We appreciate efforts to extend learning intuitions to the sub-county level in a bid to fight illiteracy, which according to the 2014 national census, numbered at 6.3 million people
Sections of the media reported yesterday that the government is set to kick off the construction of secondary schools in more than 300 sub-counties across the country.
During the NRM manifesto week in May this year, the Minister of Education, Ms Janet Museveni, highlighted improvements in infrastructure, enhanced inspection of schools
skills development and support to physical education and sports in the current term.
We appreciate efforts to extend learning intuitions to the sub-county level in a bid to fight illiteracy, which according to the 2014 national census, numbered at 6.3 million people.
This newspaper has on several occasions raised the issue of inadequate infrastructure, long distances to school and poor learning environment as some of the reasons for increased academic failures, especially in rural areas.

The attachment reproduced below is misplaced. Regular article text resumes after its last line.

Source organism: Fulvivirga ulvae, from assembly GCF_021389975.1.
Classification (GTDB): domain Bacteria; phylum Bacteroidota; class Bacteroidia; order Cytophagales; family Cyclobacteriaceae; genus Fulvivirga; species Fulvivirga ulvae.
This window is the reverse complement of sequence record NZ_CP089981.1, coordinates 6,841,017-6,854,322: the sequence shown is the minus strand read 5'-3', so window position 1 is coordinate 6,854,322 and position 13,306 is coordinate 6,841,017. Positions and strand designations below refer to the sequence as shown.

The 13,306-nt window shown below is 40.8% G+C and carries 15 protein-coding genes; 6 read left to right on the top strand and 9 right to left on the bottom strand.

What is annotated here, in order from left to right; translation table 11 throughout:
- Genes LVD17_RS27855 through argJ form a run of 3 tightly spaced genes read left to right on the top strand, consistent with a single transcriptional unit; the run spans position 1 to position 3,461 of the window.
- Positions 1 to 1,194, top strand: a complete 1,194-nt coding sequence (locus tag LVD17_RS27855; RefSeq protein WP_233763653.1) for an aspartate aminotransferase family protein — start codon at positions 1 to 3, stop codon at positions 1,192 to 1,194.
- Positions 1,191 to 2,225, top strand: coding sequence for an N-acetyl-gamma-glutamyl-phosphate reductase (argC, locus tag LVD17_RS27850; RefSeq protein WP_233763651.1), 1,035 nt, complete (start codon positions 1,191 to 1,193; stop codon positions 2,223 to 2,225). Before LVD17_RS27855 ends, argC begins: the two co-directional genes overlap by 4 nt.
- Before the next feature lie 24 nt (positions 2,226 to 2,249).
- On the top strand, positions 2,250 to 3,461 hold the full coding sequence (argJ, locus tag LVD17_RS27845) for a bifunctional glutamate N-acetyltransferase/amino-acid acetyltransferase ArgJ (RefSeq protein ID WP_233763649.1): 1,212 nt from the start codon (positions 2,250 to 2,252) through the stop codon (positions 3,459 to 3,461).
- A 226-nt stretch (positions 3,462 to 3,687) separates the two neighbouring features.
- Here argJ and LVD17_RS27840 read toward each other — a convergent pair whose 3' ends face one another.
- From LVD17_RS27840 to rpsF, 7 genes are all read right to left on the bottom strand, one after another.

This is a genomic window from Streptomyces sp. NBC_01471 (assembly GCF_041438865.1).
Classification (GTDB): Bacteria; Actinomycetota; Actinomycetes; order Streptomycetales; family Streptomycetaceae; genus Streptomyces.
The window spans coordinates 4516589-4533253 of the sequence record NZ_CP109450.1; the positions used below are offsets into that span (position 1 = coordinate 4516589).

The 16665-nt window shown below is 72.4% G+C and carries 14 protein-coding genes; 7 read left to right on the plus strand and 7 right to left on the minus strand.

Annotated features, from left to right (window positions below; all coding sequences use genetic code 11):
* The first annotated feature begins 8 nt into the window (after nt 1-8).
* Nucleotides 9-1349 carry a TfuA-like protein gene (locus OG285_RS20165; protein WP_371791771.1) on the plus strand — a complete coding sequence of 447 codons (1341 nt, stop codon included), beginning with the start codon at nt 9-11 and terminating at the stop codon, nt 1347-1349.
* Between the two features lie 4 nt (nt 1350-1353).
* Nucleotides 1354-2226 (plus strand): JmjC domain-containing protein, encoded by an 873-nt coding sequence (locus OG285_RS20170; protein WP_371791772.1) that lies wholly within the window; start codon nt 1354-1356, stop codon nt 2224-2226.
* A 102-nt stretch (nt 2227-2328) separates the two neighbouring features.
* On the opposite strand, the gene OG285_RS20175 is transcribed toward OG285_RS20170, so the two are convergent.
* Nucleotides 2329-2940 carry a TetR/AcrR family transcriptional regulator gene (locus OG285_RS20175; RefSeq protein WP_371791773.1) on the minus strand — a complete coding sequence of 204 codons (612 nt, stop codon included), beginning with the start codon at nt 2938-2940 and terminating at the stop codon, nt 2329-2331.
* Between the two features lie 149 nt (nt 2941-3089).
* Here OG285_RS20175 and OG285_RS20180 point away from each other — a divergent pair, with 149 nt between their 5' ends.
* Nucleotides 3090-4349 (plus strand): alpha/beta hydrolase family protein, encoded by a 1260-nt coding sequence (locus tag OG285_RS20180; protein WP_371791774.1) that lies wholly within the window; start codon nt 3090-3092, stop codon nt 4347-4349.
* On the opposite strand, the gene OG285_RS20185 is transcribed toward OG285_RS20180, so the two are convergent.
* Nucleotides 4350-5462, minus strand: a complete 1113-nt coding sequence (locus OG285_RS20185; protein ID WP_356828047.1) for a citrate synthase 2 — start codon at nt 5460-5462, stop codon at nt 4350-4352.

According to the 2014 national census, secondary school attendance in Uganda increased from about 1.1 million students in 2002 to about 2.1 million students in 2014, indicating a 47 per cent increase. It could be even higher today.
A 2017 Uganda Bureau of Statistics report says, Uganda requires 40 per cent tertiary enrolment to achieve a middle-income status by 2020 and secondary schools are the ultimate launch pad for this.
The announcement, thus, is good news in itself. For example, it seeks to address goal 4.1 of the Sustainable Development Goals, which says: “By 2030, ensure that all girls and boys complete free, equitable and quality primary and secondary education leading to relevant and effective learning outcomes.”
However, provision of the schools alone will not be enough in attaining meaningful education. We propose that the stakeholders burn the midnight candle and think deeply before spending on such projects. Before we build more schools, we should first ask ourselves why many public schools across the country are in ruins. If we cannot manage the existing ones, how will we muster the skill to run new ones?
Secondly, while building these secondary schools, we need to address the unemployment issue. Are the schools being prepared to offer vocational kind of education or are they tailored for the routine theoretical learning? Shouldn’t we be building more technical schools instead?
Thirdly, we need to pay more attention to teachers’ welfare. A better-remunerated teacher will definitely offer better services. Structures alone will not deliver the much desired quality education. And when all that is in check, we step up the inspection of all educational institutions.
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